will affect the robustness of the protocol that relies on them. on such messages being successfully delivered will affect the
robustness of the protocol that relies on them.
2. A number of IPv6 implementations have been known to fail to 2. A number of IPv6 implementations have been known to fail to
generate IPv6 atomic fragments in response to ICMPv6 PTB messages generate IPv6 atomic fragments in response to ICMPv6 PTB messages
reporting an MTU smaller than 1280 bytes (see Appendix A for a reporting an MTU smaller than 1280 bytes. Additionally, the
small survey). Additionally, the results included in Section 6 results included in Section 6 of [RFC6145] note that 57% of the
of [RFC6145] note that 57% of the tested web servers failed to tested web servers failed to produce IPv6 atomic fragments in
produce IPv6 atomic fragments in response to ICMPv6 PTB messages response to ICMPv6 PTB messages reporting an MTU smaller than
reporting an MTU smaller than 1280 bytes. Thus, any protocol 1280 bytes. Thus, any protocol relying on IPv6 atomic fragment
relying on IPv6 atomic fragment generation for proper functioning generation for proper functioning will have interoperability
will have interoperability problems with the aforementioned IPv6 problems with the aforementioned IPv6 stacks.
stacks.
3. IPv6 atomic fragment generation represents a case in which 3. IPv6 atomic fragment generation represents a case in which
fragmented traffic is produced where otherwise it would not be fragmented traffic is produced where otherwise it would not be
needed. Since there is widespread filtering of IPv6 fragments in needed. Since there is widespread dropping of IPv6 fragments in
the public Internet [RFC7872], this would mean that the the public Internet [RFC7872], this would mean that the
(unnecessary) use of IPv6 fragmentation might result, (unnecessary) use of IPv6 fragmentation might result,
unnecessarily, in a Denial of Service situation even in unnecessarily, in a DoS situation even in legitimate cases.
legitimate cases.
4. The packet-handling API at the node where the translator is 4. The packet-handling API at the node where the translator is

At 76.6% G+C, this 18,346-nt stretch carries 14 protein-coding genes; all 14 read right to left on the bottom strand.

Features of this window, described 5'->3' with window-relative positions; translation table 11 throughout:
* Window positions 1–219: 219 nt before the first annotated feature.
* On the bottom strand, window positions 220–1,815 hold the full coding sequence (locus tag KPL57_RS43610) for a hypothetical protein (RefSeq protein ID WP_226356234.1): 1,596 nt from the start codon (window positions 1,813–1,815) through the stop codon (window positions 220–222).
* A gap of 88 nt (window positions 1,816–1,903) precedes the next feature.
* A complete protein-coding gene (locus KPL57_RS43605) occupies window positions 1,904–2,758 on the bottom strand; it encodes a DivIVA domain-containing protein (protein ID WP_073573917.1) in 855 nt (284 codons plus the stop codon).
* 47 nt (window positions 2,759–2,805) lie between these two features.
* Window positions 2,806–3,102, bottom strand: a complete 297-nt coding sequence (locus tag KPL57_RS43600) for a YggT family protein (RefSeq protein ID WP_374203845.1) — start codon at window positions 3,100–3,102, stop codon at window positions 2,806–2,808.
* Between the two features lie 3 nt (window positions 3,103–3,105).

running may obscure fragmentation-related information. In such running may obscure fragmentation-related information. In such
scenarios, the information conveyed by the Fragment Header may be scenarios, the information conveyed by the Fragment Header may be
unavailable to the translator. [JOOL] discusses a sample unavailable to the translator. [JOOL] discusses a sample
framework (Linux Netfilter) that hinders access to the framework (Linux Netfilter) that hinders access to the
information conveyed in IPv6 atomic fragments. information conveyed in IPv6 fragments.
5. While [RFC2460] requires that the IPv6 fragment Identification of 5. While [RFC2460] requires that the IPv6 fragment header
a fragmented packet be different that of any other fragmented Identification field of a fragmented packet be different than
packet sent recently with the same Source Address and Destination that of any other fragmented packet sent recently with the same
Address, there is no requirement on the low-order 16-bits of such Source Address and Destination Address, there is no requirement
value. Thus, there is no guarantee that, by employing the low- on the low-order 16 bits of such a value. Thus, there is no
order 16-bits of the IPv6 fragment Identification of a packet guarantee that IPv4 fragment Identification collisions will be
sent by a source host, IPv4 fragment identification collisions avoided or reduced by employing the low-order 16 bits of the IPv6
will be avoided or reduced. Besides, collisions might occur fragment header Identification field of a packet sent by a source
where two distinct IPv6 Destination Addresses are translated into host. Besides, collisions might occur where two distinct IPv6
the same IPv4 address, such that Identification values that might Destination Addresses are translated into the same IPv4 address,
have been generated to be unique in the IPv6 context end up such that Identification values that might have been generated to
colliding when used in the translated IPv4 context. be unique in the context of IPv6 end up colliding when used in
the context of translated IPv4.
We note that SIIT essentially employs the Fragment Header of IPv6 We note that SIIT essentially employs the Fragment Header of IPv6
atomic fragments to signal the translator how to set the DF bit of atomic fragments to signal the translator how to set the Don't
IPv4 datagrams (the DF bit is cleared when the IPv6 packet contains a Fragment (DF) bit of IPv4 datagrams (the DF bit is cleared when the
Fragment Header, and is otherwise set to 1 when the IPv6 packet does IPv6 packet contains a Fragment Header and is otherwise set to 1 when
not contain an IPv6 Fragment Header). Additionally, the translator the IPv6 packet does not contain a Fragment Header). Additionally,
will employ the low-order 16-bits of the IPv6 Fragment Identification the translator will employ the low-order 16 bits of the IPv6 fragment